Chemotherapy drugs used in cutaneous squamous cell carcinoma.

Table II

Chemotherapy drugs used in cutaneous squamous cell carcinoma.

First author, yearDrug agentCategoryMethodOutcomesAdverse symptoms(Refs.)
Rades et al, 2023CisplatinPlatinum basedDNA crosslink88.5% response rateBone marrow suppression;kidney failure(128)
Rades et al, 2023CarboplatinPlatinum basedNon-specific cell cycle83% overall survival rateHypoxia and bronchospasm, and anaphylaxis(128)
Kurosaki et al, 2021CetuximabAntibody drugEGFR inhibitor49 months overall survivalInterstitial pneumonia; hypomagnesemia(129)
Chen et al, 2023Pembrolizumab and nivolumabAnti-PD-1 antibodyPD-1 receptor inhibitor7.7 months overall survivalDiabetes mellitus; colitis; interstitial pneumonia(130)

[i] EGFR, epidermal growth factor receptor.

6. Radiotherapy

The radiotherapy planning and treatment process is extensive and involves several procedures (73), such as patient consultation and the interpretation of diagnostic imaging (74). Currently, there is no consensus regarding the methods used to treat locally advanced HNcSCC. Based on the limited retrospective studies (75,76) that have thus far been reported, surgical resection is often followed by adjuvant therapy in patients with HNcSCC (77). The highest risk of recurrence has been identified in patients with positive margins, substantial PNI or significant nerve involvement (78). To maximize locoregional control, postoperative radiation treatment has long been utilized to treat patients with locally advanced cancer (e.g., T3/T4, lymph node-positive and PNI) (79) and has demonstrated high control rates in various retrospective studies (80-82). With the aid of intensity-modulated radiotherapy, steep dose gradients can be produced even in target volumes with a concave shape by combining irradiation beams with nonuniform fluence intensities. To increase the therapeutic index, the ultimate goal is to precisely administer the radiation dose to the target site, maximizing the tumor dose and limiting the damage to vulnerable nearby organs (83). According to a recent study, the 2-year progression-free survival rates for intermediate-risk patients randomly assigned to receive 50 and 60 Gy adjuvant radiotherapy were 95.0 and 95.9%, respectively (84). This finding supports the use of de-escalated adjuvant therapy for patients who have undergone surgery (85). In general, radiotherapy is reasonably well tolerated. Acute and delayed potential radiotherapy-related toxicities are those that occur within the first 6 months post-treatment and beyond (86). Skin reactions, from redness to ulceration, can be the first sign of acute toxicity (87). Delayed toxicities are more commonly encountered at higher doses and can appear months to years after radiotherapy. Alterations in skin pigmentation, necrosis, atrophy, fibrosis and secondary malignancies are examples of delayed toxicities (Table III) (88).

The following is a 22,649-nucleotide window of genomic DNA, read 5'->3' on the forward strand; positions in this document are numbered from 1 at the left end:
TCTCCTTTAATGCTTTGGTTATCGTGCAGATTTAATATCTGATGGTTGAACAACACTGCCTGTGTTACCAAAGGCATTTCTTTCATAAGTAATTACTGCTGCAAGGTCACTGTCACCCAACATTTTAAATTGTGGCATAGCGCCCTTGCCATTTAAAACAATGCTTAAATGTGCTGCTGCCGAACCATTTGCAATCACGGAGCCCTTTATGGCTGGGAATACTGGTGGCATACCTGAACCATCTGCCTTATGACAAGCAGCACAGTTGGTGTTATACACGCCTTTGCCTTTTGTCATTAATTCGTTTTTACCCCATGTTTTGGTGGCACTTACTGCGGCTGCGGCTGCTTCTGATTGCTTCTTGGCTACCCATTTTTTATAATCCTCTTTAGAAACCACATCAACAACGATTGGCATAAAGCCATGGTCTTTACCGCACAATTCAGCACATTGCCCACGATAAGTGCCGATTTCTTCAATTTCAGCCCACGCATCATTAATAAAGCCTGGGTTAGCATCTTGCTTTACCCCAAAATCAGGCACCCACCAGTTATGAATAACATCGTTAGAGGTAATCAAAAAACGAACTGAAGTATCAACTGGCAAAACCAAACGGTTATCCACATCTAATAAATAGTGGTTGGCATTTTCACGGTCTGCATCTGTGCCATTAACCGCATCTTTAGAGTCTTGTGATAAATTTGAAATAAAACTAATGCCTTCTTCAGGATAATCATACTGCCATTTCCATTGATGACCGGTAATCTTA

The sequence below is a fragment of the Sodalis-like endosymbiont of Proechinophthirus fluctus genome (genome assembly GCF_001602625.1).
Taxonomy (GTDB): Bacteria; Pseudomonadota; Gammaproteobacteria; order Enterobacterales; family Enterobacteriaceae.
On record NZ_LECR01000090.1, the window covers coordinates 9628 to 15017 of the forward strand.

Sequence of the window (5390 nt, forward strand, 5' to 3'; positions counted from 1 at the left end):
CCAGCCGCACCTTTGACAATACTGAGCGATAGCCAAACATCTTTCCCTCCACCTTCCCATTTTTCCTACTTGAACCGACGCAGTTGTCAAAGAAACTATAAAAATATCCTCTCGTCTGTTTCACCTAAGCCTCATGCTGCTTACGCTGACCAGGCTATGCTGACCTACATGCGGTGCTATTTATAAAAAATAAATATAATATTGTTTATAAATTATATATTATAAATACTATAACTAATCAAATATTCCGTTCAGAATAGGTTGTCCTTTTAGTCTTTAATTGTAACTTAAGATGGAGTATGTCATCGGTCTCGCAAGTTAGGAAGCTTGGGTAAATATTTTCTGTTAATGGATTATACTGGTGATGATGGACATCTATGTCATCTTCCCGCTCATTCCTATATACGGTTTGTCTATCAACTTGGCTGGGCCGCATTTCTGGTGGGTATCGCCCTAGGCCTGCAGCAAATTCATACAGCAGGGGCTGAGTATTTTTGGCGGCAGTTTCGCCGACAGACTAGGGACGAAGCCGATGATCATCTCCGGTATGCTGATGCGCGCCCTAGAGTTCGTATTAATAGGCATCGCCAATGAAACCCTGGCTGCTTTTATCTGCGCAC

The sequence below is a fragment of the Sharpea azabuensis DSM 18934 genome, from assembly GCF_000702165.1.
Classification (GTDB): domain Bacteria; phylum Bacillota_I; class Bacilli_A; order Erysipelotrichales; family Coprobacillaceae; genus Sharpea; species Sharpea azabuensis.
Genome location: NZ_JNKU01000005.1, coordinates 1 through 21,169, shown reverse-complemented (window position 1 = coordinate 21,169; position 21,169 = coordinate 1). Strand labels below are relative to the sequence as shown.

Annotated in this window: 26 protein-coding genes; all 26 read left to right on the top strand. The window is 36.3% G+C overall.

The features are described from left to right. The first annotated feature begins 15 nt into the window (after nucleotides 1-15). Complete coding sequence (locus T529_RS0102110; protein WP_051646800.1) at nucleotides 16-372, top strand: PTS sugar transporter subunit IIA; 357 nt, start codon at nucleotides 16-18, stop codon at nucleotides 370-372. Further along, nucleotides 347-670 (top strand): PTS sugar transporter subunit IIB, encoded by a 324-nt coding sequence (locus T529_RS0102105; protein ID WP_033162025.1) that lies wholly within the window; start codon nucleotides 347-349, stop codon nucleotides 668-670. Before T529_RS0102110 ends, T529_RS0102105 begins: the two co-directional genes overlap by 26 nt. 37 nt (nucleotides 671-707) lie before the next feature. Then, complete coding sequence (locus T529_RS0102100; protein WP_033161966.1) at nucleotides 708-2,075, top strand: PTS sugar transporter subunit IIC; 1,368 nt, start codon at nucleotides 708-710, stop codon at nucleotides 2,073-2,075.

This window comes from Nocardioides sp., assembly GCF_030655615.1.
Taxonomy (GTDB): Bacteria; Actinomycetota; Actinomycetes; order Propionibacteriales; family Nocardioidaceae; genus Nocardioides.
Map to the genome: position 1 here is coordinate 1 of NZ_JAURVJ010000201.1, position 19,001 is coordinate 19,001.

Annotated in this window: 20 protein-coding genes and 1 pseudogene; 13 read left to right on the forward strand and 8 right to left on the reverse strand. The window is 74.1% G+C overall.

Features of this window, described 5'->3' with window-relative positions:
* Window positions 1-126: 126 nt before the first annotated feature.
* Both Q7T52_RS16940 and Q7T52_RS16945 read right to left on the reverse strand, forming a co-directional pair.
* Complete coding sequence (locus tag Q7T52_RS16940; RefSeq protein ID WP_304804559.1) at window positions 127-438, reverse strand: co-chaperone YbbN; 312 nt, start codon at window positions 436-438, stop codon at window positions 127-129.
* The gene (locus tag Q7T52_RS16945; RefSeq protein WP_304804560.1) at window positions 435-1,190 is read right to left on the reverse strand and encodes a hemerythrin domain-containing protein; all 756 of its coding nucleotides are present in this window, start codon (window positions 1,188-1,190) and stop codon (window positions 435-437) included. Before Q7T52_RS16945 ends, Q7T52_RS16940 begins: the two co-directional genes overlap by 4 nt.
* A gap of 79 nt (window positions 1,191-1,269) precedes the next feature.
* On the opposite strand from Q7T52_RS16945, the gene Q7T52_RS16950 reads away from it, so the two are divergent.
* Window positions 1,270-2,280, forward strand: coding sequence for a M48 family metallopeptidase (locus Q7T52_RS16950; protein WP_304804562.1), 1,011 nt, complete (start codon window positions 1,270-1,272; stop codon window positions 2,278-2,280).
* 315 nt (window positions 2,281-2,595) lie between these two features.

Table III

Adverse symptoms and overall survival rate from studies of patients with head and neck cutaneous squamous cell carcinoma undergoing fractionated radiotherapy.